The Significance Of BRIC Seems To Be Eroding

Includes: BIK, BKF, EEB
by: Roger Nusbaum

Barron's has a reference to a new emerging market acronym this weekend; MIST which stands for Mexico, Indonesia, South Korea and Turkey. The common link here apparently is a rise in consumer spending. iShares has ETFs for all these countries and Market Vectors also had an Indonesia fund.

Since BRIC was first coined there have been several emerging market acronyms (or the like) including CIVETS, N-11 and now MIST. BRIC is attributed to Jim O'Neil from Goldman Sachs and it was brilliant. Although I have written about these other catchy names I think it is time to close the book on the name gimmicks.
It is unclear that there is much value in investing in a fund, like the various fund that leverage the BRIC name, which arbitrarily lump countries together. CIVETS was someone's idea of the most promising countries at some point in time. I could not find who came up with the concept but HSBC actually launched a fund somewhere targeting those countries although I could not find it on Google Finance.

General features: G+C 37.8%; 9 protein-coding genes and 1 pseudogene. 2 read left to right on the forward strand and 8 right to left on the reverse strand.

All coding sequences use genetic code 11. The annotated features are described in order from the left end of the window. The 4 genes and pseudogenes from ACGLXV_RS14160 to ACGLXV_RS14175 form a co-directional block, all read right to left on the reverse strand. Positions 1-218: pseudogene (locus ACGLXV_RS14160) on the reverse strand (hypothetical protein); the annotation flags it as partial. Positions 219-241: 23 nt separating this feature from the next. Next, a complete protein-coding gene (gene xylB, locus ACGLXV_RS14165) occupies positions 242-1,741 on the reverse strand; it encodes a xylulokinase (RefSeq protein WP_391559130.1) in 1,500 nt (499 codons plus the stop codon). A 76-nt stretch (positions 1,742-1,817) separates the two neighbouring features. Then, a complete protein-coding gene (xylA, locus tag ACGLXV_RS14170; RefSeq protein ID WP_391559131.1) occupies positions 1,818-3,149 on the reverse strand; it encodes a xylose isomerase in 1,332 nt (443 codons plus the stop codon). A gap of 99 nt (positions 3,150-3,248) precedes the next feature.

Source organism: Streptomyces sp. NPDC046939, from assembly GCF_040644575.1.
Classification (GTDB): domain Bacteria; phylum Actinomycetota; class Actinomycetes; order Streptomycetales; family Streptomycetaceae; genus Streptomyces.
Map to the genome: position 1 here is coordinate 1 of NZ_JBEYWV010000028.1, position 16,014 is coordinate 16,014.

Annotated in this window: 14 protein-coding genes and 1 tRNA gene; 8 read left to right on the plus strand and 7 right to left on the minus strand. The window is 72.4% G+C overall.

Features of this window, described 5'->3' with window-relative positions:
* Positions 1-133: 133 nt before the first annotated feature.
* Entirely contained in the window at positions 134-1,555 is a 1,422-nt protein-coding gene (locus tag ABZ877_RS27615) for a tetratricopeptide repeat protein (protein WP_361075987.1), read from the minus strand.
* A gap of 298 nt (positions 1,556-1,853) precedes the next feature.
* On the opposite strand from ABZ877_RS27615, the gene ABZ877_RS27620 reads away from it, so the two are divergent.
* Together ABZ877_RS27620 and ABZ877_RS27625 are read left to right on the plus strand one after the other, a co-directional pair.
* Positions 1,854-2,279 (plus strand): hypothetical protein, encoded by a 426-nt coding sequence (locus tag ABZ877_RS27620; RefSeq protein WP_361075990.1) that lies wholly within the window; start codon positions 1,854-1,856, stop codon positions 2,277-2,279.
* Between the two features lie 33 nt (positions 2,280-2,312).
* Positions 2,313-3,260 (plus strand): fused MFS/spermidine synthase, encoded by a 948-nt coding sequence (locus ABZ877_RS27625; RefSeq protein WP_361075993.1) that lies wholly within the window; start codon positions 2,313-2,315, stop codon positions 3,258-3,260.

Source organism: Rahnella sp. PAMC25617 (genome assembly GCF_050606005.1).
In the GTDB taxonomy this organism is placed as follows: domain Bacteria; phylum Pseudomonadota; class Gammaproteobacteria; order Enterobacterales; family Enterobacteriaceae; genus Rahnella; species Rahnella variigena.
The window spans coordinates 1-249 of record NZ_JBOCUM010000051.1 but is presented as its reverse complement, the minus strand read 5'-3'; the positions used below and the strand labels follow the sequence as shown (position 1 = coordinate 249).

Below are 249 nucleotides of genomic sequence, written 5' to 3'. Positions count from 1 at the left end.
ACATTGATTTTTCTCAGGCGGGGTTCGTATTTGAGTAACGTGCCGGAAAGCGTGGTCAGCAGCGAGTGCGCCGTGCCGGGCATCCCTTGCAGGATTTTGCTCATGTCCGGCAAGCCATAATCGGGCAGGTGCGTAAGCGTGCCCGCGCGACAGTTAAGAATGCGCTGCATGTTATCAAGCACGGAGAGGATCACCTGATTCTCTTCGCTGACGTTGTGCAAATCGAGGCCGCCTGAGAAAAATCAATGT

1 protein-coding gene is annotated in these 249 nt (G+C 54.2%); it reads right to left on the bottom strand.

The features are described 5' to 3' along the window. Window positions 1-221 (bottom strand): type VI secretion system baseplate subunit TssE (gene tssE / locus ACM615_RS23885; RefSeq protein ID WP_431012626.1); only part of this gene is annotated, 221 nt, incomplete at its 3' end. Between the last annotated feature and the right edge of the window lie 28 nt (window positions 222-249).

Perhaps the BRIC countries should have been lumped together when the term was created but the stories on the ground in these places seems to have diverged such that other than being all large emerging market countries the significance seems to be eroding. At some point the countries in questions decided to change it to BRICS to include South Africa which is a baffling outcome considering the original term is a catch phrase.

In past posts I've argued that even the term emerging markets no longer has any meaning.

My preference for foreign investing has always been to pick countries from the top down and then to pick whatever will hopefully be the best proxy for each country. Obviously best proxy will depend on the person making the decision and could include individual stocks, country funds or maybe some other sort of specialized ETF. It hopefully goes without saying that investing in gimmicks won't work out very well most of the time.